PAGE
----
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Glencore on Friday warned the Bolivian government that its move to nationalise one of the commodity trader’s mines would endanger foreign investment in the crucial mining sector.
Glencore “strongly protests” about the move, it said in a statement after receiving a decree from the government ordering the nationalisation of the Colquiri tin and zinc mine.
The London-listed trader said that the nationalisation “will pose a number of serious questions relating to the government’s future policy towards foreign investment in the mining sector”.
The move is the latest in a series of nationalisations by the leftwing government of President Evo Morales. It follows violent clashes between different groups of miners at Colquiri, which is owned by the state mining company but operated by Glencore’s Bolivian subsidiary under a long-term licence. Mining is one of the most important sectors in the Bolivian economy, accounting for about 15 per cent of gross domestic product. The country is the world’s fourth-largest miner of tin, used in soldering, and the seventh-largest producer of lead, used mainly in batteries.
But foreign investment in the mining sector has dwindled amid uncertainty about government policy, with companies focusing their attention on existing mines rather than developing new ones.
Glencore said that it reserved the right “to seek fair compensation pursuant to all available domestic and international remedies”. While the Bolivian government has said it will compensate Glencore for the value of the equipment at the mine, the trader could also seek compensation for the value of its operating lease, analysts said.
Colquiri is the largest of five mining concessions held by Glencore’s Bolivian subsidiary. While the company does not separately publish the earnings of its Bolivian subsidiary, analysts estimate that it contributed about 1 per cent of the company’s profits of $4bn last year. Glencore has invested a total of $80m in Bolivia and $22m in Colquiri since 2005.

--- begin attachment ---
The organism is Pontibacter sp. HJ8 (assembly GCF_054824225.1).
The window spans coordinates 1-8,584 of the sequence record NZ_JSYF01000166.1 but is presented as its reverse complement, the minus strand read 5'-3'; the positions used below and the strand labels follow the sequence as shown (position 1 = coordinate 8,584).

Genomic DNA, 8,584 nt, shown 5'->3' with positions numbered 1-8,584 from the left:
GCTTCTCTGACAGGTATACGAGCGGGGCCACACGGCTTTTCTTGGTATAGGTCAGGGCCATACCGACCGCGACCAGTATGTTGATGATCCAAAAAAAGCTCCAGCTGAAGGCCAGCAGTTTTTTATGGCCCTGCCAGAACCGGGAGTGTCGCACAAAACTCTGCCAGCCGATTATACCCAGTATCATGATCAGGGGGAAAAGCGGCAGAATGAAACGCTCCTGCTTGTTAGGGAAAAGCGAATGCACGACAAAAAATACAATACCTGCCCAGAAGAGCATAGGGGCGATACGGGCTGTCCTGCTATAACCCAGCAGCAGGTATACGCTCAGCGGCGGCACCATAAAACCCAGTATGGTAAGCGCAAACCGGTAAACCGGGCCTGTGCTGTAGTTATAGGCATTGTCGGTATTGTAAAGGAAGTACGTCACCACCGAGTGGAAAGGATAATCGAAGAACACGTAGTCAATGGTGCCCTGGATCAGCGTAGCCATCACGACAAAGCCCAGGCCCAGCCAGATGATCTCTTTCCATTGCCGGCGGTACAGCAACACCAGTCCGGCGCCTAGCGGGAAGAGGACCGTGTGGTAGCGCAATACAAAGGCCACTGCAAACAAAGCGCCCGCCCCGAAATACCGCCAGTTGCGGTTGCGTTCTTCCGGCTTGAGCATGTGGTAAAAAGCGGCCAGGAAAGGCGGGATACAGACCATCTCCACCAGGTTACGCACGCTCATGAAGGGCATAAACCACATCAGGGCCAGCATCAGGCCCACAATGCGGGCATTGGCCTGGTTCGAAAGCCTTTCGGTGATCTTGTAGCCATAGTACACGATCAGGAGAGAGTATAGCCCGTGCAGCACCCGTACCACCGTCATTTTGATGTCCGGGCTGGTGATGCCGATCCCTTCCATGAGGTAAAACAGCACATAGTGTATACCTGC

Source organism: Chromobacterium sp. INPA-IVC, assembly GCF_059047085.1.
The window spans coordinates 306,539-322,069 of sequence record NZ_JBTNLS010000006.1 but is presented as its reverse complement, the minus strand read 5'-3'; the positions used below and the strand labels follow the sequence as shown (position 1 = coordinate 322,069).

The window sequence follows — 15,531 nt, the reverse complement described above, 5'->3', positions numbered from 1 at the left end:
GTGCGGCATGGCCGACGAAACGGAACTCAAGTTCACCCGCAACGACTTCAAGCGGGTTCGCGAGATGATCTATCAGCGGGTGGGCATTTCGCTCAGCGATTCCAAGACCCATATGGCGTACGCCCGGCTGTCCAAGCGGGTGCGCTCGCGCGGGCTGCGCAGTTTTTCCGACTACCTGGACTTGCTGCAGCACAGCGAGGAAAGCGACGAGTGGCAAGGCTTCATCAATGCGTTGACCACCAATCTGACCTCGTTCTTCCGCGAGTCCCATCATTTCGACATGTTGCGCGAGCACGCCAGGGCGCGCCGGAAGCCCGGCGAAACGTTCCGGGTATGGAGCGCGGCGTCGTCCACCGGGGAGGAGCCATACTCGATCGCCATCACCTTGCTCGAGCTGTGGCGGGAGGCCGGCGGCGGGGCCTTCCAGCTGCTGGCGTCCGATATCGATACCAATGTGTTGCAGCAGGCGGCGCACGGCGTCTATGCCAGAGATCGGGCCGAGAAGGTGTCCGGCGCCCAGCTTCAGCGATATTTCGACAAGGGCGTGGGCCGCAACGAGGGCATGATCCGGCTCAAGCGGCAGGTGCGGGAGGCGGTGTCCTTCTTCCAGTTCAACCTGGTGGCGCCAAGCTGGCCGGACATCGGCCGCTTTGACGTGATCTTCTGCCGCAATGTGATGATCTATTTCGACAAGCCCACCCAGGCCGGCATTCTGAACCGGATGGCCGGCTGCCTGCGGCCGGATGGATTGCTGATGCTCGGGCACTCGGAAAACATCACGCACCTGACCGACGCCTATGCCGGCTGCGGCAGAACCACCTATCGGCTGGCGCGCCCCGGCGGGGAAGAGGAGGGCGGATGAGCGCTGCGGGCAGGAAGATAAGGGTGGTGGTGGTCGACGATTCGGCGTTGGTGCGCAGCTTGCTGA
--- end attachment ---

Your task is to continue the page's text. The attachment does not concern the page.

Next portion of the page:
Mr Morales ordered a reform of Bolivia’s mining code in March last year, intended to give the state a greater role. The push comes amid a trend of resource nationalism as countries from Australia to Mongolia seek a greater share of the profits of the commodities boom. In April, Argentina expropriated the oil company YPF from Spain’s Repsol, a move that drew international condemnation.
Glencore said that before the nationalisation it had been finalising an agreement which would have given the Bolivian government participation of up to 55 per cent of profits. The company had also been planning to pledge investments of $160m in the country over the next five years, it added.
Since he came to power six years ago, Mr Morales has nationalised the Bolivian operations of Brazil’s Petrobras in 2006; a telecommunications company owned by Telecom Italia in 2008; four electricity companies in 2010; and, most recently, the Spanish electricity grid operator Red Eléctrica’s business last month.
Jindal Steel & Power of India, another major investor, has threatened to pull out of the country over a long-running dispute over natural gas supply to its $2.1bn steel project. Other investors in the Bolivian mining sector include the North American groups Pan American Silver, Coeur d’Alene Mines and New World Resources as well as China National Gold Group.